Brain Drift

I LOVE the brain drift of Christmas/New Year where all there is are leftovers, novels waiting in a giddy pile and a languid summer heat ideal for napping and jigsaws. That has ended a little earlier than usual for me as I am working across January but I’m trying not to let the feeling disappear entirely. I’m in the middle of reading Leaping into Waterfalls: The Enigmatic Gillian Mears after some gentle New York stories by Lily Brett, a favourite author, as well as Piranesi by Susannah Clarke which was winner of the 2021 Women’s Prize for Fiction. I’ve also enjoyed dipping into some fabulous poetry over the festive season, including How to Fly (In Ten Thousand Easy Lessons) by Barbara Kingsolver, Jill Jones’ Wild Curious Air, Cactus by Phillip Hall, Haphazardly in the Starless Night by Hugh McMillan and a number of anthologies that arrived in a whooooosh in late 2021, and in which I am excited to have poems!

These include ‘Afterlife’ and ‘The Fall’ in Poetry for the Planet: An Anthology of Imagined Futures (Litoria Press); ‘The Saddest Things are the Most Beautiful’ in The Newcastle Poetry Prize Anthology and ‘Searching for Goldfish’ in Grieve (both Hunter Writers Centre); ‘Pointillism Workshop at Gootchie, 1976’ in Not Very Quiet; The Anthology (Recent Work Press); and ‘beyond the dark line of trees’ in The Incompleteness Book II: Writing Back and Thinking Forward (Recent Work Press). My grateful thanks to the editors of all these exceptional publications (Julia Kaylock, Denise O’Hagan, Moya Pacey, Sandra Renew, Julia Prendergast, Eileen Herbert-Goodall and Jen Webb) — I feel honoured to be published in among so much writing talent from near and far. Thanks also to poetry editor of Social Alternatives’ special poetry issue ‘Poetry to the Rescue‘, Aidan Coleman who kindly published ‘The Bees’ and ‘Nefertiti and the Nile’. I had a poem — ‘Speed Dating’ in the December issue of The Poets’ Republic (based in Scotland), ‘Oracle’ Published in Plumwood Mountain, and four poems included in Live Encounters Poetry and Writing volume 2 in December 2021 — thanks to Mark Ulyseas for his wonderful curation of this publication.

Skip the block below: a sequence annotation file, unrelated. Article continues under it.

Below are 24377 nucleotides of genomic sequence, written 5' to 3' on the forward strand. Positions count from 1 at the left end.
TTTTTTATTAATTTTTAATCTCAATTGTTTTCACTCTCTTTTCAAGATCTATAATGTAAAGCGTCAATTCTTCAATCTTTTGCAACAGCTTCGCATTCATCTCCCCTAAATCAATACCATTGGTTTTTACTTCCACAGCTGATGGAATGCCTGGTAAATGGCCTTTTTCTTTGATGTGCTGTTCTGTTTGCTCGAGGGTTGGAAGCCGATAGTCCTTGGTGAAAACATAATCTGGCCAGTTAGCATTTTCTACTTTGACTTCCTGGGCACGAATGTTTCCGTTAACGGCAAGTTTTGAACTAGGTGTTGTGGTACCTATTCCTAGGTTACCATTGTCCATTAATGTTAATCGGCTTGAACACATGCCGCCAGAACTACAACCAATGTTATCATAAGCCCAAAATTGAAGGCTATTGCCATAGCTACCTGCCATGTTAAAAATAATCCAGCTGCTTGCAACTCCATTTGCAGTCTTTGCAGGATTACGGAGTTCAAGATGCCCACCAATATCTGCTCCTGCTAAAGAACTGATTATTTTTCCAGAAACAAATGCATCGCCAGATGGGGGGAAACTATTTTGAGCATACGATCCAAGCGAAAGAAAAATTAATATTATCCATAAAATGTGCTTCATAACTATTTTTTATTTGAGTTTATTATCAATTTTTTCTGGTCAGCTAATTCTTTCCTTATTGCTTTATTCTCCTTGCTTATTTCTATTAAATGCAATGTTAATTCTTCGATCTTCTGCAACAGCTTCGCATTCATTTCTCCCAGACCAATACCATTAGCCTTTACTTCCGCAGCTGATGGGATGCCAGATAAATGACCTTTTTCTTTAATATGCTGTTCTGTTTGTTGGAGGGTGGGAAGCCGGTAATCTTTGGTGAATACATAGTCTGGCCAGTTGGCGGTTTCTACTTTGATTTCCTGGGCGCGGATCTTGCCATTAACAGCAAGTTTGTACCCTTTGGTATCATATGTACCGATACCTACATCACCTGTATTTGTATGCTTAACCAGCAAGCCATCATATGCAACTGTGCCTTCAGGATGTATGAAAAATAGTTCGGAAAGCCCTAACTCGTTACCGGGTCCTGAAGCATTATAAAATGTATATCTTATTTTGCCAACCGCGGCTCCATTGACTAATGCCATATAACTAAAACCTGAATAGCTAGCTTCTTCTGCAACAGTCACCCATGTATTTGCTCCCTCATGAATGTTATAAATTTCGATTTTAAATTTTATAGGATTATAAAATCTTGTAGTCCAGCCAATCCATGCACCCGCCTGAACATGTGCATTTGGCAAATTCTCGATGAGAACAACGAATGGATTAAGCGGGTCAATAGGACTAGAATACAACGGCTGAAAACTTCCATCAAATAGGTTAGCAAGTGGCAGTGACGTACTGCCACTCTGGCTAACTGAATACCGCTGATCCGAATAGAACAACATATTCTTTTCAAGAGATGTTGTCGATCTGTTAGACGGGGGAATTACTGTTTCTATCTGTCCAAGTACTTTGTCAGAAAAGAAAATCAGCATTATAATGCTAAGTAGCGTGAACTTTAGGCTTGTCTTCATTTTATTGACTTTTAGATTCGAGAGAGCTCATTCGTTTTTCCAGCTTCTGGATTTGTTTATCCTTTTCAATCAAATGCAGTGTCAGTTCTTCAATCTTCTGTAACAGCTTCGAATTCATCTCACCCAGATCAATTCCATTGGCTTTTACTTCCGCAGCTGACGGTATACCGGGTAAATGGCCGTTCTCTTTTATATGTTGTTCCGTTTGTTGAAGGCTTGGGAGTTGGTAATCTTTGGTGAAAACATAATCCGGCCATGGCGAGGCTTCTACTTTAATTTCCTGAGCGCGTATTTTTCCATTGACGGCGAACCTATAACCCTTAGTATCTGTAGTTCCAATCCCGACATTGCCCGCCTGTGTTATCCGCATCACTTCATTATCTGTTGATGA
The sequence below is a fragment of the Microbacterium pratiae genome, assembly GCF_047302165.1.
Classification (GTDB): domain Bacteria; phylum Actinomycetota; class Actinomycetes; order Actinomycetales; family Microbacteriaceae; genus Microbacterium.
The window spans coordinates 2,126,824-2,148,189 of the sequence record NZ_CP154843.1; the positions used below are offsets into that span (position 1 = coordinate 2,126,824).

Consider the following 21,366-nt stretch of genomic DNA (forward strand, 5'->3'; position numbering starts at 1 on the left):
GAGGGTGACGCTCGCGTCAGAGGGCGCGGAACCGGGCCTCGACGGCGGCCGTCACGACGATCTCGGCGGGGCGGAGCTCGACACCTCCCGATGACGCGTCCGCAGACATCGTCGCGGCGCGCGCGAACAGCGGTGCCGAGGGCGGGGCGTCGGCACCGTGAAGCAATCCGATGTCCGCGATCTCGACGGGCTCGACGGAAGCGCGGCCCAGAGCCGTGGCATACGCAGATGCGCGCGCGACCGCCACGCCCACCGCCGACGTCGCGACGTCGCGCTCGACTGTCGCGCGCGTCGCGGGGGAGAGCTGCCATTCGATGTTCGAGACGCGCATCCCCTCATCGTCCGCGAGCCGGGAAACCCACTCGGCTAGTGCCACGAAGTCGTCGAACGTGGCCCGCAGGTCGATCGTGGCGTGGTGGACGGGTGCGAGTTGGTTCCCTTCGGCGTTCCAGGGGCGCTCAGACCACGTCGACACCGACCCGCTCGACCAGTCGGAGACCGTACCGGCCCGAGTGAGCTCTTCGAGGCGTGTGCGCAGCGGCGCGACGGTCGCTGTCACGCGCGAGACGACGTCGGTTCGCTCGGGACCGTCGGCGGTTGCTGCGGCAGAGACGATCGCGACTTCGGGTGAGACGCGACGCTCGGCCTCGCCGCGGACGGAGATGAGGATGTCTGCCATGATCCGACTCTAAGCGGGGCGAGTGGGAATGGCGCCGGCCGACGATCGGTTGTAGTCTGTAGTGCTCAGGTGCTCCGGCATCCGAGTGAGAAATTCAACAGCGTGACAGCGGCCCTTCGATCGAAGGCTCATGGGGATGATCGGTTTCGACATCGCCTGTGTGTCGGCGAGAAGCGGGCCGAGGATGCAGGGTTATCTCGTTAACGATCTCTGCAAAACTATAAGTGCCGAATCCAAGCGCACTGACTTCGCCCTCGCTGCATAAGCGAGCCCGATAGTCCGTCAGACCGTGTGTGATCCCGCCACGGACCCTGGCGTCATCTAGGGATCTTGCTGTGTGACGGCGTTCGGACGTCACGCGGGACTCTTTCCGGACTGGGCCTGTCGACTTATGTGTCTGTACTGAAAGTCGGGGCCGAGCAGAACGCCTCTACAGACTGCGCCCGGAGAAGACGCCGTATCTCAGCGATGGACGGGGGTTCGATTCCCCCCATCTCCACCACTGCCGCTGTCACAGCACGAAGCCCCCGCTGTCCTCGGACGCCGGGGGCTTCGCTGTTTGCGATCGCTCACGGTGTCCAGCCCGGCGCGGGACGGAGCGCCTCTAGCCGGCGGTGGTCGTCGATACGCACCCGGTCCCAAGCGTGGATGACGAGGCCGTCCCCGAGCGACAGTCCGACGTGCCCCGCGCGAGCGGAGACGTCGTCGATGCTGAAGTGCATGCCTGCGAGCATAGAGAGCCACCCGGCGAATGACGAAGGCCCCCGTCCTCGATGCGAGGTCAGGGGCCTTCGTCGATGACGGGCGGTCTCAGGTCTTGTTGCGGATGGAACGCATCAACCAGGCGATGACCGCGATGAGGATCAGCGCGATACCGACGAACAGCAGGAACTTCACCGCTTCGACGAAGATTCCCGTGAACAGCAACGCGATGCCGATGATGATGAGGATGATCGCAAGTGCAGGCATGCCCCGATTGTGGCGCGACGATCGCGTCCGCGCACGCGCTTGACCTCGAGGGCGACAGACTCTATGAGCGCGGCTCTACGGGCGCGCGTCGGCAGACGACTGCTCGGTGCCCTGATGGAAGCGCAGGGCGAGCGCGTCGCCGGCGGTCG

It was a complete pleasure to launch my good friend Victoria Bladen’s exhibition of original artworks — Zephyr— at the Latrobe Artspace in Paddington on 19 November. Great to be out mask free! Congratulations Vic!

My warmest wishes for 2022! One of my resolutions is to blog more often! XXX

4 thoughts on “Brain Drift

  1. Thanks Jane, some beautiful works in that list. What a year you have had. Brilliant.

    I have just finished a memoir/the amazing adventures of/howthehelldoIlabelthis for a delightful family and hope to springboard from this ‘experiment’.

    A manuscript, historical fiction with a touch of magic realism, based around the 1975 Tasman Bridge disaster is also pestering the desks of a few publishers. But perhaps I mentioned that? The Christmas hiatus always shreds my memory and perhaps sense of time and space. Tuesday? Maybe… Earth? Not the version I used to know lol!

    I am crinkly now, a cross between cranky and wrinkly, terrified of atrophying before I can lose myself in another project…lovingly.

    A creative and energetic wish to you for 2022, Jane.

    Sally ________________________________


    • Hi Sally, thanks for your infectious enthusiasm and fantastic to hear about both your memoir (which sounds intriguing!!) and your manuscript. Congrats! Hope those publishers are dazzled, and that we might be able to meet up in 2022! Wishing you the best year yet, and that creative projects you can love fall into your lap! JX


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